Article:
The acclaimed prince [Óláfr] guided splendidly-laden Ormr (‘Serpent’) from the north against Eiríkr; {the lady of swords} [= Hildr (hildr ‘battle’)] became keen at that. But {Hákon’s avenger} [= Eiríkr] steered {that very straight Goti <legendary horse> of the bow} [SHIP] from the south; battle had swelled earlier around the good ruler.

Mss: 61(70ra), 53(66va), 54(68ra), 325VIII 2 g(2ra), Bb(103va), Flat(69va) (ÓT)

Readings: [1] ‑fermðum: ‘‑ferndum’ Bb, ‑fremðum Flat    [2] ‑sæll: ‘‑sell’ Bb;    jǫfurr: jǫfur Bb    [3] snǫrp: so 53, ‘snorp’ all others;    þat: þar Flat    [5] hý‑: hver 53, 54, 325VIII 2 g, hverr Bb    [6] hlýrs: hyrs Flat;    stýrði: corrected from stýrir 53, stýrir Flat    [8] gunnr: ‘[…]nnr’ 325VIII 2 g

Editions: Skj: Hallfrøðr Óttarsson vandræðaskáld, 3. Óláfsdrápa, erfidrápa 18: AI, 163, BI, 154, Skald I, 84, NN §1958; SHI 3, 15-16, ÓT 1958-2000, II, 298 (ch. 258), Flat 1860-8, I, 520.

Context: Eiríkr claims Ormr inn langi after the battle, and commands it himself.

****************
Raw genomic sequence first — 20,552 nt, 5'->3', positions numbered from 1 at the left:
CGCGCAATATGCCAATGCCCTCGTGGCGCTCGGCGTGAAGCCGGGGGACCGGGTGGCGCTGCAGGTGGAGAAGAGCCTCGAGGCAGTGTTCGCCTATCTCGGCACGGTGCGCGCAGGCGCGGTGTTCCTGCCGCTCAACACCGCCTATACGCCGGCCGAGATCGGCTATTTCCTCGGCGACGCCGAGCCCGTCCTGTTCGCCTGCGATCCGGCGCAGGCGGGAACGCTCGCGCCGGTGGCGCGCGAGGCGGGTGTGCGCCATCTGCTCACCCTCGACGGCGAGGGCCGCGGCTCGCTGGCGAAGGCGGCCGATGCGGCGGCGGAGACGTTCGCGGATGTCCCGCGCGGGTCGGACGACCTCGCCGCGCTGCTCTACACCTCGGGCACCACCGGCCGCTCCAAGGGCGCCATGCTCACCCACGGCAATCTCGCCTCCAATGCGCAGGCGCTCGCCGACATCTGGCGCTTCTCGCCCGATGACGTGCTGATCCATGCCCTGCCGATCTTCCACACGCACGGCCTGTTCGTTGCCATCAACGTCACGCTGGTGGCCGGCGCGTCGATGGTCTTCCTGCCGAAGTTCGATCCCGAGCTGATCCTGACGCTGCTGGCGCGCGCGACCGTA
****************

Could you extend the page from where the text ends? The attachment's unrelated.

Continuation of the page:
Notes: [All]: The helmingar are neatly balanced semantically and syntactically. In the first Óláfr, guiding Ormr south before the battle, is the subject; in the second a ship is steered north by Eiríkr jarl Hákonarson. The stanza could be seen as describing the adversaries sailing towards one another before the battle, as, e.g., in ÞjóðA Lv 9II and Þfagr Sveinn 3II, and may play on this tradition, but the prose context is clearly correct in taking the second helmingr as an account of the victor Eiríkr steering the same ship back north after the battle. This is indicated by þeim ‘that’ in l. 6, and by the fact that the strong stress on áðr in l. 7 (indicated by the skothending with góðan) and the word order suggest it is the adv. ‘earlier’ not the conj. ‘before’. On the placing of the stanza, see Introduction. — [1] ítrfermðum ‘splendidly-laden’: Perhaps a reference to Ormr inn langi’s fine crew. — [1] Ormi ‘Ormr (“Serpent”)’: See Note to st. 10/1.  — [3, 4] snót sverða ‘the lady of swords [= Hildr (hildr ‘battle’)]’: A valkyrie, specifically Hildr, whose name is to be understood here, by ofljóst, as the common noun meaning ‘battle’. See further Note to st. 24/3, 4. — [5] hýjǫfnum ‘very straight’: This otherwise unattested epithet has not been satisfactorily explained, nor is it certain whether it describes the legendary horse Goti or the ship to which the whole kenning refers; the translation offered above is tentative. The problem is the hý- component, which must be different from the hý- that is attested in eddic poetry and is connected with hjú, hjón n. ‘household, married people’ (AEW: hýnótt). (a) SHI 3 suggests ‘perfectly made’, i.e. to hair’s-breadth accuracy, cf. ModIcel. hárjafn ‘not differing by a hair’; laukjafn ‘straight as a leek’ Sigv Berv 6/8II. The fine craftsmanship of Ormr inn langi was legendary (ÍF 26, 335-6), so an explanation along these lines seems most credible. AEW: 3 suggests hý- is an intensifying prefix like hund-: the cpd would thus mean ‘very even/straight’. (b) ÍO: hýjafn proposes n. ‘fine, sparse hair; down on a plant or bird’. No gloss is offered for the cpd, but perhaps the thought is the same as in (a). (c) Skj B emends to húfjǫfnum (nom. sg. húfjafn) ‘plank-equal, with even planking’ (first proposed LP (1860): hýjafn). (d) Kock (NN §1958) argues that the reading hverjafn in the minor mss is equivalent to hvarjafn ‘equal, even, everywhere’, cf. hvardyggr ‘all-doughty’, Sigv Berv 6/6II. His suggestion that ms. ‘hy’ arose from misreading of the sequence hv + er-abbreviation is plausible, but hý- is clearly the lectio difficilior. — [5, 8] hefnir Hôkonar ‘Hákon’s avenger [= Eiríkr]’: Hákon jarl Sigurðarson, Eiríkr’s father, ruled most of Norway before being driven out by a rebellion of farmers which coincided with the advent of Óláfr Tryggvason. According to Hkr (ÍF 26, 296-8) he was killed by a servant while hiding in a pigsty. His son’s defeat of Óláfr is therefore not direct revenge but some recompense for Hákon’s loss of power and honour. — [6] stýrði ‘steered’: The pres. tense variant stýrir ‘steers’ intensifies the contrast between the two helmingar (see Note to [All] above), but is not strictly necessary.